Scott Turow's books have sold over 30 million copies and have been translated into more than 40 languages. Turow, who once served as Assistant U.S. Attorney in Chicago, left his position in 1986, and in 1987 published Presumed Innocent. That's not a bad start to a writing career. The novel was a runaway best seller and immediately established Turow as a master of the courtroom drama.
Turow's latest novel, The Last Trial, was published in May. Taking place in the fictional Midwestern setting of Kindle County, The Last Trial brings back Sandy Stern, who first appeared in Presumed Innocent. At 85 years old, Sandy is a brilliant lawyer who has accepted the job of defending an old friend in one last trial before he retires.
Below are four books by celebrated authors that Turow recommends and why they seized his attention.
The Power and the Glory by Graham Greene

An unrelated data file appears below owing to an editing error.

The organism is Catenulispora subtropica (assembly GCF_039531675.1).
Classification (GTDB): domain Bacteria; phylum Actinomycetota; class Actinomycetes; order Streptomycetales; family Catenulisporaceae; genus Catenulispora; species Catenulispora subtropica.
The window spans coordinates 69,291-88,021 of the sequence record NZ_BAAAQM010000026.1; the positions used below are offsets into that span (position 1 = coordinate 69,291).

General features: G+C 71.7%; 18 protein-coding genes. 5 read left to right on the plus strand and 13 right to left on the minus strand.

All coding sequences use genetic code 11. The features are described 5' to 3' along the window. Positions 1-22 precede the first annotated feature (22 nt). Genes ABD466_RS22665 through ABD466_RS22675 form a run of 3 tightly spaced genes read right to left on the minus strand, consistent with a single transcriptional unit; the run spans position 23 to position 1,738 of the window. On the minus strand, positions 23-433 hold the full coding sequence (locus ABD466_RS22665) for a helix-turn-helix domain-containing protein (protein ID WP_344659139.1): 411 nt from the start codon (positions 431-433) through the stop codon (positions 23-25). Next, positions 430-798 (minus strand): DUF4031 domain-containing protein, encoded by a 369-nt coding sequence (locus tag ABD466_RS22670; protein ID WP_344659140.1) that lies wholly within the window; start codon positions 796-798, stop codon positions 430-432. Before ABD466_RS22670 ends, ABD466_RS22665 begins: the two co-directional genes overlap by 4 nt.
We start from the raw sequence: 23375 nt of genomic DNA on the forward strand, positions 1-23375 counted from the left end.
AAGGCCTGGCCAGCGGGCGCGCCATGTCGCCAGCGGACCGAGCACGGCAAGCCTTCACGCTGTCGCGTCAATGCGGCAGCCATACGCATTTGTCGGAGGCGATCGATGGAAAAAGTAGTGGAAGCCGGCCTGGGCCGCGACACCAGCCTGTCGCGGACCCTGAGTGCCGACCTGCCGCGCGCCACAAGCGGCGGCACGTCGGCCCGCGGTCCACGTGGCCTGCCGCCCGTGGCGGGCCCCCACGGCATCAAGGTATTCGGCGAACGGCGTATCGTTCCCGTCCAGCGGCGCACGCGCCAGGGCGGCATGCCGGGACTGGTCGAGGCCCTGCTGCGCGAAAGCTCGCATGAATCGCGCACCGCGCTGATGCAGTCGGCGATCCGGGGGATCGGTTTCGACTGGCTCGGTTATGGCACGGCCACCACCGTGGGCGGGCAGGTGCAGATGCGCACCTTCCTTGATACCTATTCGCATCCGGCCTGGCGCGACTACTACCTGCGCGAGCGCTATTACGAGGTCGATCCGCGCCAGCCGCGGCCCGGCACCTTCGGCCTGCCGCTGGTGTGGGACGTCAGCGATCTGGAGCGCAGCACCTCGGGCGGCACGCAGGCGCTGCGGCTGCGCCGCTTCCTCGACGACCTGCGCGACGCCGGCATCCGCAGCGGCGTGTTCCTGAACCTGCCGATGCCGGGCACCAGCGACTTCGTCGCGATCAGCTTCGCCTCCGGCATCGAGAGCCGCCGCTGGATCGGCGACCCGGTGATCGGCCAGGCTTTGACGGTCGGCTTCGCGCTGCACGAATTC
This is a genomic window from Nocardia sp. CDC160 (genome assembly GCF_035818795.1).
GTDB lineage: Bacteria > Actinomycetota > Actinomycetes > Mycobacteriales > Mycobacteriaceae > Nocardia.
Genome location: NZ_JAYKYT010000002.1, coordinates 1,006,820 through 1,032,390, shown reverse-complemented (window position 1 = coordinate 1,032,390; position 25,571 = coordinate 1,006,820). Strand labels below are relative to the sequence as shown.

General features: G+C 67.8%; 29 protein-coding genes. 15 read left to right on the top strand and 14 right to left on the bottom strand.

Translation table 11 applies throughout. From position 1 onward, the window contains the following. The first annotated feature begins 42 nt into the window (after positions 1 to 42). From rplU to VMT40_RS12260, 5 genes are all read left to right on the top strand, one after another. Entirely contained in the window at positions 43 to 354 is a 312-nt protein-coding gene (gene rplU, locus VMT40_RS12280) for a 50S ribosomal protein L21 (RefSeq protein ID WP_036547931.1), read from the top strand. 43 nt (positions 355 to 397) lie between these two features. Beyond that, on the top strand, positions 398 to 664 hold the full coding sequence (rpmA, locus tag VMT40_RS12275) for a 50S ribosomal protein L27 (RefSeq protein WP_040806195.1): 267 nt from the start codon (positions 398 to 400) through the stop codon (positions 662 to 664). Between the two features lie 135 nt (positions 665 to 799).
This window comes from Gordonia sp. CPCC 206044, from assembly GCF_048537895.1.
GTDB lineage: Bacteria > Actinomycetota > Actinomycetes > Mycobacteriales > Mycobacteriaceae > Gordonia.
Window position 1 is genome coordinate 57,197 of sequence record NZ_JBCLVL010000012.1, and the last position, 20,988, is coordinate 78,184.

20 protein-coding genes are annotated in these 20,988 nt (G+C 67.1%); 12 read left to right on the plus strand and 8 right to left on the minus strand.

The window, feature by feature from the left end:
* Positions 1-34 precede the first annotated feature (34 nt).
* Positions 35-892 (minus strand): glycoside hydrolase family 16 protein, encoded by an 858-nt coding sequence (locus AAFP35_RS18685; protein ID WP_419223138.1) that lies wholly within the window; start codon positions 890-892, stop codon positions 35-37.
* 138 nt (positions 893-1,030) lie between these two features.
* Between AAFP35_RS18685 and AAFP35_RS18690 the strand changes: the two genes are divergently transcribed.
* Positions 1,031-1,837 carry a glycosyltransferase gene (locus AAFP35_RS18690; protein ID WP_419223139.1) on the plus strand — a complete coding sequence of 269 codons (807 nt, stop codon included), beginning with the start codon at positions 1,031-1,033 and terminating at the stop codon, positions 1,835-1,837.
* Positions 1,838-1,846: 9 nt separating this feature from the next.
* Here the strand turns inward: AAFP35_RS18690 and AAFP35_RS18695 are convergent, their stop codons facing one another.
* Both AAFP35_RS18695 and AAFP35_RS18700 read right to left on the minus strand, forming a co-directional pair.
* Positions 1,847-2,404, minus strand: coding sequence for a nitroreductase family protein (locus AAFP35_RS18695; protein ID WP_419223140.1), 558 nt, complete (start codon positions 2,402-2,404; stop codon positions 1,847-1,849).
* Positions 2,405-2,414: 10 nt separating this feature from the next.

For suspense that will pin you in place and evacuate you from the present.
A Field Guide to the Jewish People: Who They Are, Where They Come From, What to Feed Them…and Much More. Maybe Too Much More by Dave Barry, Adam Mansbach, and Alan Zweibel
The value of laughter, always sky-high for me, has gone beyond gold. I recommend anything by Dave Barry—especially, for those who get the jokes, the recent A Field Guide to the Jewish People by Barry, Adam Mansbach, and Alan Zweibel.
The Great Believers by Rebecca Makkai
For heartsore reflections about living through a plague.
Turtle Moon by Alice Hoffman
A novel I missed originally that just swept me away.
We asked the best-selling master of courtroom drama what he has read and loved lately.